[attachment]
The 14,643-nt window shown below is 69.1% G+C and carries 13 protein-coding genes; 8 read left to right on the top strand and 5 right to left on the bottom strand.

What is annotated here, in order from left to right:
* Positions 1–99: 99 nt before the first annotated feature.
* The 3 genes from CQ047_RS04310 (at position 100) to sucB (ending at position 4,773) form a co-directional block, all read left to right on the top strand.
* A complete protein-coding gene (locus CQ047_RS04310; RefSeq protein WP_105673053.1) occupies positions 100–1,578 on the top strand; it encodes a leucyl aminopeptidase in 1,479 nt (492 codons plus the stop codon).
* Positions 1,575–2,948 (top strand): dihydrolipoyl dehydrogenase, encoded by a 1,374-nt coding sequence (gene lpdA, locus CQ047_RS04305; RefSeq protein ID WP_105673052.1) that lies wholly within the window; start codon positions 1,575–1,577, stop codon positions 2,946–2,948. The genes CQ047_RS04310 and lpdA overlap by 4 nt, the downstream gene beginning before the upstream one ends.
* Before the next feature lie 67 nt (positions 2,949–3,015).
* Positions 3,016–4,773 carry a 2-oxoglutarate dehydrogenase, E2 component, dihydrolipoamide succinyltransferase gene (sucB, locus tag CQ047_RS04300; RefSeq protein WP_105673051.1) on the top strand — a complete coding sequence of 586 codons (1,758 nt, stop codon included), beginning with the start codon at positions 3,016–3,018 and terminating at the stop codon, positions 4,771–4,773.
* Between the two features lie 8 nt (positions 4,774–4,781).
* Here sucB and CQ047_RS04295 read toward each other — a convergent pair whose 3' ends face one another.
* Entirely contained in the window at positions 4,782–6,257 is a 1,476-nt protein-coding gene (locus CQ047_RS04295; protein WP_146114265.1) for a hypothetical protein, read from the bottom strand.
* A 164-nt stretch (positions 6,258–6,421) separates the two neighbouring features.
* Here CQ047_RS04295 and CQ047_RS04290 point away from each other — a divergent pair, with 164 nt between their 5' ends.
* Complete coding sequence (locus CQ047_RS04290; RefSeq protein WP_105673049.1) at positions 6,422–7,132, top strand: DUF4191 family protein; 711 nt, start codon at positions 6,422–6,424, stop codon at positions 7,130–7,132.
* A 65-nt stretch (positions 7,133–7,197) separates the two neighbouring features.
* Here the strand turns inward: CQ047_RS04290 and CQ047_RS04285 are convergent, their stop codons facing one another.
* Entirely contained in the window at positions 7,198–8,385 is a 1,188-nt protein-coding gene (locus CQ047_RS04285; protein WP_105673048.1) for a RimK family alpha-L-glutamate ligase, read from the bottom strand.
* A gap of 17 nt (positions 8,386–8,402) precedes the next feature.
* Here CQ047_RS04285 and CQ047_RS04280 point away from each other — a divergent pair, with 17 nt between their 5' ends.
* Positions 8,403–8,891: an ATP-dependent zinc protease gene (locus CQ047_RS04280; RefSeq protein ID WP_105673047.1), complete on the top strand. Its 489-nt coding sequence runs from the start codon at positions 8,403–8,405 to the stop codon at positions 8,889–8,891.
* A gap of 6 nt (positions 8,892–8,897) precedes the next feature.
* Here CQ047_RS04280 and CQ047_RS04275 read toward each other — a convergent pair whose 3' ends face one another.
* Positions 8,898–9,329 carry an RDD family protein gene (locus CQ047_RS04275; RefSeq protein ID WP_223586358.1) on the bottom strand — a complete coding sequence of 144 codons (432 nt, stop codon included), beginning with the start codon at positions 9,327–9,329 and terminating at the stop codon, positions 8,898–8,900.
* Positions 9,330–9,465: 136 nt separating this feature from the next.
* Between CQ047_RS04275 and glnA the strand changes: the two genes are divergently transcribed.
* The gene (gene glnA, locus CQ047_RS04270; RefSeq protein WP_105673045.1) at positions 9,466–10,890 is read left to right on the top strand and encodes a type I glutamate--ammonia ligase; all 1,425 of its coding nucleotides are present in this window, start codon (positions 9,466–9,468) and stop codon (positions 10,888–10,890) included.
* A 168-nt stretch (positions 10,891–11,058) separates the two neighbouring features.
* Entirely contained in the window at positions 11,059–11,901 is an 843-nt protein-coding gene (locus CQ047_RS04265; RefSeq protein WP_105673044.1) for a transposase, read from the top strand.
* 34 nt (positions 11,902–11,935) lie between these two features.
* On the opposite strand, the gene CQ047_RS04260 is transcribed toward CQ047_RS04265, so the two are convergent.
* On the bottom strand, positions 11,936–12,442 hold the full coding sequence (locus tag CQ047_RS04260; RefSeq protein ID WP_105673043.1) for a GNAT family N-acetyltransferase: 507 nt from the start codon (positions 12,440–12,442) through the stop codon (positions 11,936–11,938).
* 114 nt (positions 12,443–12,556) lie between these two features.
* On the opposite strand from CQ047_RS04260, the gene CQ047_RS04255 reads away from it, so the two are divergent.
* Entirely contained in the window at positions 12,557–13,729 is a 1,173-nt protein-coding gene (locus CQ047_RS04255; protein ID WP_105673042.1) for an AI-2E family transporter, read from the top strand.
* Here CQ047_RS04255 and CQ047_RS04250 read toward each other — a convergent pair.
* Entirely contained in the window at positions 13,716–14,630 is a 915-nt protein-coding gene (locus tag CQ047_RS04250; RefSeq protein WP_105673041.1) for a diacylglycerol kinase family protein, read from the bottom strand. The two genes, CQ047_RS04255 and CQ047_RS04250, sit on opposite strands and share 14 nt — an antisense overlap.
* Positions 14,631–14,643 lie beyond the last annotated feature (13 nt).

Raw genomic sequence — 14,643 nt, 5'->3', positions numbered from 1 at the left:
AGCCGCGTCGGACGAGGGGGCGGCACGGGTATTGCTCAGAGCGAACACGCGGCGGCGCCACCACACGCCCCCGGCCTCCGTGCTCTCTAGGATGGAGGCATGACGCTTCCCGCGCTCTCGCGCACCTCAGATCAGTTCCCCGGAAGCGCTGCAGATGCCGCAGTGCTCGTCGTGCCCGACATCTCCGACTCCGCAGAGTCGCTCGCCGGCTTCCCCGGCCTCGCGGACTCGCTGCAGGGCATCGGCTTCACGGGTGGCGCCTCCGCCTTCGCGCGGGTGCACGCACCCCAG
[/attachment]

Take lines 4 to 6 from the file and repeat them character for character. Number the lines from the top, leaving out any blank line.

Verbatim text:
* The 3 genes from CQ047_RS04310 (at position 100) to sucB (ending at position 4,773) form a co-directional block, all read left to right on the top strand.
* A complete protein-coding gene (locus CQ047_RS04310; RefSeq protein WP_105673053.1) occupies positions 100–1,578 on the top strand; it encodes a leucyl aminopeptidase in 1,479 nt (492 codons plus the stop codon).
* Positions 1,575–2,948 (top strand): dihydrolipoyl dehydrogenase, encoded by a 1,374-nt coding sequence (gene lpdA, locus CQ047_RS04305; RefSeq protein ID WP_105673052.1) that lies wholly within the window; start codon positions 1,575–1,577, stop codon positions 2,946–2,948. The genes CQ047_RS04310 and lpdA overlap by 4 nt, the downstream gene beginning before the upstream one ends.